The overall conditions of the road network are rather satisfactory. The city is well served by a number of regional roads from all directions including: Qambar, Moenjodaro, Naudero, and Ratodero villages. There is also a ring road encircling major parts of the city and connecting various regional arteries with each other. However, only a small portion of this ring road between Rice Canal and Moenjodaro Road is metalled, while the remaining portion is 'katcha' (unpaved) track. A by-pass between Naudero Road and Ratodero road is also being constructed by the Highway Department.
Most urban roads in Larkano, with the exception of those found in the CBD area, follow grid iron patterns. Bunder/Quaid-i-Azam Road, Empire road, Quaid-i-Awam road, Iqbal Road, and VIP/Raza Shah Kabir Road are some of the most important urban arterials in Larkano. Pavement conditions of these roads are in general satisfactory and the instituted ROWs (Right of Way) are adequate. However, projections, encroachmens, and parked vehicles, particularly around CBD, reduce the effective road widths and create congestion in many central localities.
Jalus Chowk, Pakistan Chowk, Bank Chowk, Naudero Chowk, Royal Chowk, and Jinnah Chowk are some of the most important junctions in Larkano. Of these, Jalus and Pakistan junctions are the most critical as regards the traffic of the city. Encroachments and illegal on-street parking reduce the effective capacity of the junctions and create problems.
Traffic in Larkano is composed of more than 14 modes including a very high percentage of slow moving vehicles. Motor-rickshaws and Tongas are the most common modes for intra-city movement of passengers, while hand-carts and donkey-carts are popular modes used for intra-city movement of goods. Most of the inter-city passenger movement is effected via buses and wagons, while inter-city movement of goods depends mainly on trucks, tractor, trolleys and animal driven carts. A considerable amount of traffic load is also taken by the trains.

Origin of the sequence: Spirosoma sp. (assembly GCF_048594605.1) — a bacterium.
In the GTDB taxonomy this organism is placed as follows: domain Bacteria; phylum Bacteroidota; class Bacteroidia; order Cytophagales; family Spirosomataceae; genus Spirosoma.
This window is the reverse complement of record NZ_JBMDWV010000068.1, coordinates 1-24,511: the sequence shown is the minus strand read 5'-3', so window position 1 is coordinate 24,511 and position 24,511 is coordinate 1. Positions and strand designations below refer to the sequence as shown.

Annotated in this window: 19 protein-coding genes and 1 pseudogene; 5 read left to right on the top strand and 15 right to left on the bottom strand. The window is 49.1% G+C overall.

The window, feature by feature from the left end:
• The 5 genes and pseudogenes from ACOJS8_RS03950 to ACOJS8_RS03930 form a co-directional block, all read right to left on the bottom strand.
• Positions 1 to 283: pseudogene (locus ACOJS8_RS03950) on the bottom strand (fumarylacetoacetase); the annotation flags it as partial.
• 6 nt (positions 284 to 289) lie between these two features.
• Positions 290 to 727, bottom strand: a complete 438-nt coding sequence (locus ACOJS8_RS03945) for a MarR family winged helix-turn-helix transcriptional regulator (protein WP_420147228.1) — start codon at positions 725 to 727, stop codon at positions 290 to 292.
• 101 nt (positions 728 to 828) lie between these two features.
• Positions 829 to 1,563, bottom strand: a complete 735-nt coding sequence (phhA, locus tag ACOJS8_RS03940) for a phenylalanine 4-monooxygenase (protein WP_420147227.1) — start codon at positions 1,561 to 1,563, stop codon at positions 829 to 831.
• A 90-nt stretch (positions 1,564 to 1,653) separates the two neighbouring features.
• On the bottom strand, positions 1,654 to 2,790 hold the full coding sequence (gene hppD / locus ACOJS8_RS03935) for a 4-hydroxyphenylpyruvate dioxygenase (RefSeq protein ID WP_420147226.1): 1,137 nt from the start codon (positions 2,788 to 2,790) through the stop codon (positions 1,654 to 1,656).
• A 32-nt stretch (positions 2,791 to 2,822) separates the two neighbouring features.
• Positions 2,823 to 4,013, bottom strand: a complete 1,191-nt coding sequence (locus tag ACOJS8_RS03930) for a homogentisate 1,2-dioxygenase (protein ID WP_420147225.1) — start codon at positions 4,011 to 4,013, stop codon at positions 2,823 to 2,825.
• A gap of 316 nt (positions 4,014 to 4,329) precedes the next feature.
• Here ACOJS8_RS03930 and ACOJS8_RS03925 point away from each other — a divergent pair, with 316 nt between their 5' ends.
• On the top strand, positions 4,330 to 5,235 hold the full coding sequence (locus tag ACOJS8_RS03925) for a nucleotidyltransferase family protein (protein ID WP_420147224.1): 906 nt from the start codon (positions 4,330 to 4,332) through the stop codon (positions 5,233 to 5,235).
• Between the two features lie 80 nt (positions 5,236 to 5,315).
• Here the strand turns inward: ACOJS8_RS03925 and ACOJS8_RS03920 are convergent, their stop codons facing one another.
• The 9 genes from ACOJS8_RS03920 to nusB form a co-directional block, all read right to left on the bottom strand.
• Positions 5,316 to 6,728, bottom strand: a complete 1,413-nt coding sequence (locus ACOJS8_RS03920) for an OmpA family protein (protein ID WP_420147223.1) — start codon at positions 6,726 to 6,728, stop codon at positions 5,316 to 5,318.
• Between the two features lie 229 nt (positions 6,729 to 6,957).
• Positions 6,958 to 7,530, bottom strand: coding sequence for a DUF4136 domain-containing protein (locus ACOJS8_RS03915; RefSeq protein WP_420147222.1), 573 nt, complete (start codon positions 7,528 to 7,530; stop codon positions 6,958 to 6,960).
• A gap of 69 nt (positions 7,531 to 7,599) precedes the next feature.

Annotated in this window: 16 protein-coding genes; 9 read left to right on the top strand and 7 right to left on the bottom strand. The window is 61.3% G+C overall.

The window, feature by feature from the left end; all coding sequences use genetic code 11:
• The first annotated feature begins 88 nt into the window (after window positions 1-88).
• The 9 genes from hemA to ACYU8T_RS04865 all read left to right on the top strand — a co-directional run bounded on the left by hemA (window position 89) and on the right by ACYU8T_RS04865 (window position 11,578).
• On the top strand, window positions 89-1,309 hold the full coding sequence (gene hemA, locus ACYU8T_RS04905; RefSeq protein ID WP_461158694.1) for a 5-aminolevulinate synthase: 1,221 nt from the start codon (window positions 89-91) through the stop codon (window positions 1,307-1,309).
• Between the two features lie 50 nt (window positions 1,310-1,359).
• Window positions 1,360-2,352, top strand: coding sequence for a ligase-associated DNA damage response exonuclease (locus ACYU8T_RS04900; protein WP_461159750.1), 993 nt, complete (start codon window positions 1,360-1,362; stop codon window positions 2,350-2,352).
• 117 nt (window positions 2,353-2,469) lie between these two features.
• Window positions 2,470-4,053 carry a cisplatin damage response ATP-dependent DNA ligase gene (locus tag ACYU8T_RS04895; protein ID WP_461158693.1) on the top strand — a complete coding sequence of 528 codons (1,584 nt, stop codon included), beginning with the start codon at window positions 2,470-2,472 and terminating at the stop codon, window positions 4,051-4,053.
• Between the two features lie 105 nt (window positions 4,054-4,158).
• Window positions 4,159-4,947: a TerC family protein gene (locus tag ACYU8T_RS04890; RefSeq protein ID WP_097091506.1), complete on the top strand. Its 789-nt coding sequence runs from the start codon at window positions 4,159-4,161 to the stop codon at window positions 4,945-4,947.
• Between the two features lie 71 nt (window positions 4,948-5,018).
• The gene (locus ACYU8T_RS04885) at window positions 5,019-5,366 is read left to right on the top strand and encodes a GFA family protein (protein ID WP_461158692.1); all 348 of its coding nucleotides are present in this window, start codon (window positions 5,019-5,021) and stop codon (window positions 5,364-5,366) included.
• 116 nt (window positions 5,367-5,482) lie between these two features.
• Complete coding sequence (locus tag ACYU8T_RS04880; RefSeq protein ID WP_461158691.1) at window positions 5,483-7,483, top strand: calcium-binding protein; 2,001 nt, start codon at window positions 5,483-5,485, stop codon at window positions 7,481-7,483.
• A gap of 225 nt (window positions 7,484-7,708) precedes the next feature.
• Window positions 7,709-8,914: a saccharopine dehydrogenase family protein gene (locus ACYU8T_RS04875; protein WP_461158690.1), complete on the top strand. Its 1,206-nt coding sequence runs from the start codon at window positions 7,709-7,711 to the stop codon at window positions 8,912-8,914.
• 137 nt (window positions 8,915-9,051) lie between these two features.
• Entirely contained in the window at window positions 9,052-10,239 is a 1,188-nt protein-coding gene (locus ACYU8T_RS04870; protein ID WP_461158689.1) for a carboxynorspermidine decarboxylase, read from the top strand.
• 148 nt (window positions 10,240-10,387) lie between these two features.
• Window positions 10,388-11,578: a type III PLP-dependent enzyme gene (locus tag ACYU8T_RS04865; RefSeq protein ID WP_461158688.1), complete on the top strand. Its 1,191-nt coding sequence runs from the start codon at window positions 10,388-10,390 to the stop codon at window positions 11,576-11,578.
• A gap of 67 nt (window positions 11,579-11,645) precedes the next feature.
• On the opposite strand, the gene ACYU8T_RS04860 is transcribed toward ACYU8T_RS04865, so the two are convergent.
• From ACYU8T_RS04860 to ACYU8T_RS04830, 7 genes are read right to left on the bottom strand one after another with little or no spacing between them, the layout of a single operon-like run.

Larkano is divided into two parts by the Kotri-Dadu-Habibkot branch line of Pakistan Railways. A branch line to Jacobabad also starts from Larkano. Movement across the railway line is effected through two grade-separated and three level crossings. Here it must be noted that the grade-separated crossings are of limited usefulness since their low clearnace height does not allow trucks and buses to use them. A level crossing (tin tin phatak) in city holds the world record for being closed most of the time. A flyover bridge has been constructed to alleviate the problem.
There is a general bus stand located on a large plot north of the People's Stadium. On average 120 private buses, 235 private wagons/mini-buses and 30 public buses bound for various destinations within Sindh province (including Sukkur, Shahdadkot, Dadu, Sehwan, and Hyderabad) operate from the bus stand. This terminal is well equipped with facilities such as passengers' shed, market, and vehicle repair facilities. Nevertheless, the terminal ahs a poor circulation design and is frequently congested.A government depot for SRTC buses is under construction at Miro Khan Road adjacent to the new grain market. At present, there is no proper truck terminal in Larkano and trucks park haphazardly on streets everywhere in the city and especially in the central areas and near the grain and vegetable markets. About 500 trucks operate daily to/from Larkano. In addition to bus terminals, there are two tonga stands in Larkano. One of them is adjacent to the general bus stand and the other is located at the railway station.
The Larkano Railway Station is in satisfactory condition. Six trains on average operate daily in both directions on the Kotri-Habibkot route and four on the Jacobabad route. There is adequate parking space serving the station including two covered parking sheds and no congestion problems are created there.
There is a small airport at Moenjodaro locality at a distance of 29km from Larkano. At present there is only one daily flight operating between Karachi adn Moenjodaro Airport serving the visitors to the nearby archaeological site. There are no plans to increase the number of flights in the near future. In the long run this will depend on the development of tourism in Sindh.